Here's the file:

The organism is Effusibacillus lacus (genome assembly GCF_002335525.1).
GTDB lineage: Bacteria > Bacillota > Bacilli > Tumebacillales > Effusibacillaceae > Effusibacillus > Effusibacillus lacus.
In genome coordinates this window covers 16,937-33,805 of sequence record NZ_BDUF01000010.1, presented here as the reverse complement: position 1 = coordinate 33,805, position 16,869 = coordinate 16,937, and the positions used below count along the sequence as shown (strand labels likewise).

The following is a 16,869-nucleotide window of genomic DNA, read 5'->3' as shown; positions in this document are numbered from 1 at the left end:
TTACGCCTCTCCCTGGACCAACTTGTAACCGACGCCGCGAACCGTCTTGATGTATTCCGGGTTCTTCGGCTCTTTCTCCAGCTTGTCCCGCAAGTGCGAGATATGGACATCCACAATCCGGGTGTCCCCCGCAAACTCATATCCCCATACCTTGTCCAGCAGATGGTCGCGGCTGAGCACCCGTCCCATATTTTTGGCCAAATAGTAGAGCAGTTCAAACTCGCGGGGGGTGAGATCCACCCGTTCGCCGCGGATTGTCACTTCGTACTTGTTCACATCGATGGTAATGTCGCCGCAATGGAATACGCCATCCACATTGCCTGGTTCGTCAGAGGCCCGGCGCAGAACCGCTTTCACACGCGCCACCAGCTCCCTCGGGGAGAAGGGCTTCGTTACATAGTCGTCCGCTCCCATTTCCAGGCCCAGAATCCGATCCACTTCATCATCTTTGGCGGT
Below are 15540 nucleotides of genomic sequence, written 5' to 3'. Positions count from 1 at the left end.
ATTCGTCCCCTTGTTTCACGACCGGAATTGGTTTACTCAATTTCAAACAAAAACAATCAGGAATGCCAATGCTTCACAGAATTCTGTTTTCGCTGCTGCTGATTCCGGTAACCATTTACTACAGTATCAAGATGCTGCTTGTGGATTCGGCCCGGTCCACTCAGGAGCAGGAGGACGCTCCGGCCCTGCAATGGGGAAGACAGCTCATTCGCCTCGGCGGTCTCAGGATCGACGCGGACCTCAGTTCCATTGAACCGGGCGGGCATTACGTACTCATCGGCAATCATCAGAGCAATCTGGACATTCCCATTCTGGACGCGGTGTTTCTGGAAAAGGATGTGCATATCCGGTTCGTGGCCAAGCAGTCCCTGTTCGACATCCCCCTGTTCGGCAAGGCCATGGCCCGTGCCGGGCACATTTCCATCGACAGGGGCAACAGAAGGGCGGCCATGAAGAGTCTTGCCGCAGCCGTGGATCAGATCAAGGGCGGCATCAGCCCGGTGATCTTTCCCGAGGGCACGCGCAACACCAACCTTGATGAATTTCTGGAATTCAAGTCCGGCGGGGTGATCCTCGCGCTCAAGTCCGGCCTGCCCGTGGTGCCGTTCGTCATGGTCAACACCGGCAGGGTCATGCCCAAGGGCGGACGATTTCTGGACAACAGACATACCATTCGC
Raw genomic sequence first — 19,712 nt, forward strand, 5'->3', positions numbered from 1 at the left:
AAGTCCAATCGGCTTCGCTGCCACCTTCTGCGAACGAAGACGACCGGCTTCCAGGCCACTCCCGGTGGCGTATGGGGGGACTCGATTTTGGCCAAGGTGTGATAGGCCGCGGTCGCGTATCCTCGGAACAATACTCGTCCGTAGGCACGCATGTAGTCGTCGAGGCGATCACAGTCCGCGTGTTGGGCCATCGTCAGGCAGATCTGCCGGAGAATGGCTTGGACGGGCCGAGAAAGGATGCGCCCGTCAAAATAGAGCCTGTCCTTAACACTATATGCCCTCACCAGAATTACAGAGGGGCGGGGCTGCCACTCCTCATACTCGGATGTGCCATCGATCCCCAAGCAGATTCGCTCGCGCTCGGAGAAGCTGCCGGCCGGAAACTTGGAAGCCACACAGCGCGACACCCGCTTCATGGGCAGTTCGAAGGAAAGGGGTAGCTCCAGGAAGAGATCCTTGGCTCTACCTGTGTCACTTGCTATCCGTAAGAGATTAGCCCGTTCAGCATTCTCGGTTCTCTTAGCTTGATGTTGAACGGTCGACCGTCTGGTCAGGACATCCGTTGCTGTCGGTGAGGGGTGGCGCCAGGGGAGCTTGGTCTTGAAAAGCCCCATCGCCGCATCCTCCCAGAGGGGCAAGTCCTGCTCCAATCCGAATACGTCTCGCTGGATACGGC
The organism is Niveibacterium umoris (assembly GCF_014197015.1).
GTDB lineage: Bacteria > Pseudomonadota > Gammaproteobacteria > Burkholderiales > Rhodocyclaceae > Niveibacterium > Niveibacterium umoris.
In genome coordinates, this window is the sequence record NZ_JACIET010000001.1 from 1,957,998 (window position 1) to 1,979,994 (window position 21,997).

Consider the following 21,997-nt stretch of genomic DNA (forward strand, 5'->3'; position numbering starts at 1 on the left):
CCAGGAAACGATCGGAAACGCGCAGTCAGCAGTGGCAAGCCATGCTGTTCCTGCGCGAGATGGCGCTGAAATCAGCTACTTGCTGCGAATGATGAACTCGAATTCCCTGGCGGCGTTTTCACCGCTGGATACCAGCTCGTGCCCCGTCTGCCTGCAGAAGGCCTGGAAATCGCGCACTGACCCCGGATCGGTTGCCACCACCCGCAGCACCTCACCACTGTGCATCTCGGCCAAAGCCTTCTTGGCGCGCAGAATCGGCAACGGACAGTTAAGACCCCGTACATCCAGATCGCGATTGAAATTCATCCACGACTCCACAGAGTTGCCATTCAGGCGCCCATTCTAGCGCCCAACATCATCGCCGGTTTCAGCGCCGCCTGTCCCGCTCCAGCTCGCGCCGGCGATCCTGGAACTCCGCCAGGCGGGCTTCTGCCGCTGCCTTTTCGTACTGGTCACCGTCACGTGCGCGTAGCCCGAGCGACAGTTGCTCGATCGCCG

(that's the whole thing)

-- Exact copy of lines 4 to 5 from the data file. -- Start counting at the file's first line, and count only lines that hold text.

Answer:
The following is a 16,869-nucleotide window of genomic DNA, read 5'->3' as shown; positions in this document are numbered from 1 at the left end:
TTACGCCTCTCCCTGGACCAACTTGTAACCGACGCCGCGAACCGTCTTGATGTATTCCGGGTTCTTCGGCTCTTTCTCCAGCTTGTCCCGCAAGTGCGAGATATGGACATCCACAATCCGGGTGTCCCCCGCAAACTCATATCCCCATACCTTGTCCAGCAGATGGTCGCGGCTGAGCACCCGTCCCATATTTTTGGCCAAATAGTAGAGCAGTTCAAACTCGCGGGGGGTGAGATCCACCCGTTCGCCGCGGATTGTCACTTCGTACTTGTTCACATCGATGGTAATGTCGCCGCAATGGAATACGCCATCCACATTGCCTGGTTCGTCAGAGGCCCGGCGCAGAACCGCTTTCACACGCGCCACCAGCTCCCTCGGGGAGAAGGGCTTCGTTACATAGTCGTCCGCTCCCATTTCCAGGCCCAGAATCCGATCCACTTCATCATCTTTGGCGGT